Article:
CHARMION KING Died Jan. 6, 2007

Canadian actress Charmion King died at age 81. Her stage career began 60 years ago. Ms. King was married to actor Gordon Pinsent and the mother of actress Leah Pinsent. Though she was one of the grand dames of the Canadian theater, Ms. King also worked in film and on TV. She played Aunt Josephine in two "Anne of Green Gables" TV movies. Ms. King played matriarch Rose Kennedy in "Jackie, Ethel, Joan: The Women of Camelot." Other credits include the TV series "Room 222," the 1980s version of "Twilight Zone," "McMillan & Wife" and "The Hitchhiker." Ms. King worked with her husband and daughter in the short film "A Promise." She also worked with her husband in the movies "Who Has Seen the Wind" and "Don't Forget to Wipe the Blood Off."

PETE KLEINOW Died Jan. 6, 2007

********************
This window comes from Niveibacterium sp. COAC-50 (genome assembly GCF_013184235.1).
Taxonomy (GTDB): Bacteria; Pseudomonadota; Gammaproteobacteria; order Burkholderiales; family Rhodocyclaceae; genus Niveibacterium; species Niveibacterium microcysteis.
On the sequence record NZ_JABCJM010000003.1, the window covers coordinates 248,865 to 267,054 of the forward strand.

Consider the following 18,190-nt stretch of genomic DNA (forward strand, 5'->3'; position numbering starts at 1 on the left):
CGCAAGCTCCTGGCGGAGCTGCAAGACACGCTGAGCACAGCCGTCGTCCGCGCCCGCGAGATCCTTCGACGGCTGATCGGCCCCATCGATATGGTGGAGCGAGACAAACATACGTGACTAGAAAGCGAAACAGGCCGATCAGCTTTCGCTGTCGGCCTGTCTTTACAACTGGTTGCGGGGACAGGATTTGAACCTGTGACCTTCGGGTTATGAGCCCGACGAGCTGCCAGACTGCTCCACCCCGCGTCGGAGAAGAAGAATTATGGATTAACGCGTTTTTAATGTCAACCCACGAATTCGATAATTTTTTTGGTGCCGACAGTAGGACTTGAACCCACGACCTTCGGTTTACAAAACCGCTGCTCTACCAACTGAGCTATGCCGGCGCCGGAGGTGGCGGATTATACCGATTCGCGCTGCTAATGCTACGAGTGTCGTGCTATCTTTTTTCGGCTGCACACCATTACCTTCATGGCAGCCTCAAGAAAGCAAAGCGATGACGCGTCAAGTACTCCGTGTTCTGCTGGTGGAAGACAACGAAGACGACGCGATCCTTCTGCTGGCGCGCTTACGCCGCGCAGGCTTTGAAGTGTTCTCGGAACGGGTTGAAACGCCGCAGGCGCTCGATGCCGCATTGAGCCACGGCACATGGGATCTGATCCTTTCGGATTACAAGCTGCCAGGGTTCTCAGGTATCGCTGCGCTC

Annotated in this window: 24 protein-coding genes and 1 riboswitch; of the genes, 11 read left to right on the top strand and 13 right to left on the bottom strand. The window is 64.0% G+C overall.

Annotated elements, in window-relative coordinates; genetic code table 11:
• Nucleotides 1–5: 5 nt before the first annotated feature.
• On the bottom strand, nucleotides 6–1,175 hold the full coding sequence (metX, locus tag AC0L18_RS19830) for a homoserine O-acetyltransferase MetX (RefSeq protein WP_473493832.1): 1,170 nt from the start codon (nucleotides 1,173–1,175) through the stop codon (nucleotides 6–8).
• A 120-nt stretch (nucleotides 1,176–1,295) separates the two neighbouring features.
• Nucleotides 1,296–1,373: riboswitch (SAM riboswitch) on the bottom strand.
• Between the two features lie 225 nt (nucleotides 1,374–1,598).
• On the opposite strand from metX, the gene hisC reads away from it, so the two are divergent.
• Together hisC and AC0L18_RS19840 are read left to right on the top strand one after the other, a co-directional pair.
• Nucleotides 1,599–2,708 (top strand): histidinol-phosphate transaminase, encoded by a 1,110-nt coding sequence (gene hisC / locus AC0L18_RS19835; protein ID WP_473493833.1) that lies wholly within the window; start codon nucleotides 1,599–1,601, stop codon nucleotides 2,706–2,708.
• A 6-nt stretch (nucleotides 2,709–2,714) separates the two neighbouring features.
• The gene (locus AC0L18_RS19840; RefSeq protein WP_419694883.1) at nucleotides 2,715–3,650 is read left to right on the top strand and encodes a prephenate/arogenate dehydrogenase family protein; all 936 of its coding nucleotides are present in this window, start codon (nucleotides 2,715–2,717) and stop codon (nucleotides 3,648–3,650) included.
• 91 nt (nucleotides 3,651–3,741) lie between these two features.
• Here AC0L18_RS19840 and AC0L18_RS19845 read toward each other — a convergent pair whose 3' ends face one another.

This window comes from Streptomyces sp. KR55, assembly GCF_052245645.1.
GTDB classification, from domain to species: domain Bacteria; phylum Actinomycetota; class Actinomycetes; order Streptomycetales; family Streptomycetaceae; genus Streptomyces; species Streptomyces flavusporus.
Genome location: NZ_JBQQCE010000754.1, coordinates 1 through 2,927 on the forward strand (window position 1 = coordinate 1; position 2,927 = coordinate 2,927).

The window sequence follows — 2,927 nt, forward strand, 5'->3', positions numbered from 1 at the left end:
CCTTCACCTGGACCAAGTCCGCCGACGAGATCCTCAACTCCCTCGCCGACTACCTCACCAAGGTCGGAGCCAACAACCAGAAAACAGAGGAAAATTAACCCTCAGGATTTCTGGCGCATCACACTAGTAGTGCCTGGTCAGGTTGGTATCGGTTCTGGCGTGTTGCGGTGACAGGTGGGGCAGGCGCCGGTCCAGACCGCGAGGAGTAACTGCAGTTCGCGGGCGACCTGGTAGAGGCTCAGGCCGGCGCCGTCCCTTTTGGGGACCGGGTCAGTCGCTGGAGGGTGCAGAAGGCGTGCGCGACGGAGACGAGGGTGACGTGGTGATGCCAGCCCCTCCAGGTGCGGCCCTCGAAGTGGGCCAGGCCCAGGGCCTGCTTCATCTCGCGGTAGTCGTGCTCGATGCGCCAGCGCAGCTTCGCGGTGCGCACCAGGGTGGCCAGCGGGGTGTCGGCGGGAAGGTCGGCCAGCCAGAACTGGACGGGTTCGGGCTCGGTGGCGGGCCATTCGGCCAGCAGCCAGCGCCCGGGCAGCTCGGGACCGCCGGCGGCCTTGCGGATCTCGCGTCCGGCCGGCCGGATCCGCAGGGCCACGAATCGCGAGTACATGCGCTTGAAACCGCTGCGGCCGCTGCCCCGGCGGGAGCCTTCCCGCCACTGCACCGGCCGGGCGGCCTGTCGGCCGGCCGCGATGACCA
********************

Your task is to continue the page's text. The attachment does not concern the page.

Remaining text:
Country/Rock peddle-steel guitarist Sneaky Pete Kleinow died of Alzheimer's Disease at age 72. Mr. Kleinow was also a noted Emmy-winning stop-motion animator! Sneaky Pete Kleinow was a guitarist for "The Flying Burrito Brothers." Mr. Kleinow appeared in the excellent documentary "Gimmie Shelter" with other members of "The Flying Burrito Brothers" as they performed at the ill-fated Altamont Concert. Mr. Kleinow has millions of devoted music fans. While I did enjoy his music, it is Mr. Kleinow's prowess as a stop-motion animator that always impressed me.

I'm not sure which Pete Kleinow animation I first saw. Maybe it was the Pillsbury DoBoy, but I really believe it was the Purina Chow Chuck Wagon. As a young child, I always wondered how they did that. Later, when my interest in stop-motion animation peeked with the works of Ray Harryhausen, I researched the art and found out just how that tiny horse-drawn wagon could tear through a kitchen with the family dog trailing behind. It happened because Pete Kleinow made it happen…one frame at a time. Now that I think back, I realize that my first exposure to the work of Pete Kleinow was through the animated clay TV shows "Davey and Goliath" and "The Gumby Show." Like millions of other Baby Boomers in my age range, both shows were a regular staple of my TV watching diet.